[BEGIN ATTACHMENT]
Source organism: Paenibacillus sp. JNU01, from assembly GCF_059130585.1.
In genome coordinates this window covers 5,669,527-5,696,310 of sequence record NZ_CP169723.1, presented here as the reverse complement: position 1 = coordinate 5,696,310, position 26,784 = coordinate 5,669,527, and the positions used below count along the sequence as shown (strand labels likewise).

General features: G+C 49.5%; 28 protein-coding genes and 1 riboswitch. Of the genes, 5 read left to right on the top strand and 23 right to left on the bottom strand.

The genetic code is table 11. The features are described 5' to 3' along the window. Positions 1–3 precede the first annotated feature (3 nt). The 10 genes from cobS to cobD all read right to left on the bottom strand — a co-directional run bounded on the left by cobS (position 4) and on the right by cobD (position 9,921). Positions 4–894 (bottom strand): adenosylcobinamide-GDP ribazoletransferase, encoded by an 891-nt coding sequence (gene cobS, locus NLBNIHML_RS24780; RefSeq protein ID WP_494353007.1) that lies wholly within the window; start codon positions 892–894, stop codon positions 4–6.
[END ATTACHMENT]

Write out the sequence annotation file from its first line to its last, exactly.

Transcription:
Source organism: Paenibacillus sp. JNU01, from assembly GCF_059130585.1.
In genome coordinates this window covers 5,669,527-5,696,310 of sequence record NZ_CP169723.1, presented here as the reverse complement: position 1 = coordinate 5,696,310, position 26,784 = coordinate 5,669,527, and the positions used below count along the sequence as shown (strand labels likewise).

General features: G+C 49.5%; 28 protein-coding genes and 1 riboswitch. Of the genes, 5 read left to right on the top strand and 23 right to left on the bottom strand.

The genetic code is table 11. The features are described 5' to 3' along the window. Positions 1–3 precede the first annotated feature (3 nt). The 10 genes from cobS to cobD all read right to left on the bottom strand — a co-directional run bounded on the left by cobS (position 4) and on the right by cobD (position 9,921). Positions 4–894 (bottom strand): adenosylcobinamide-GDP ribazoletransferase, encoded by an 891-nt coding sequence (gene cobS, locus NLBNIHML_RS24780; RefSeq protein ID WP_494353007.1) that lies wholly within the window; start codon positions 892–894, stop codon positions 4–6.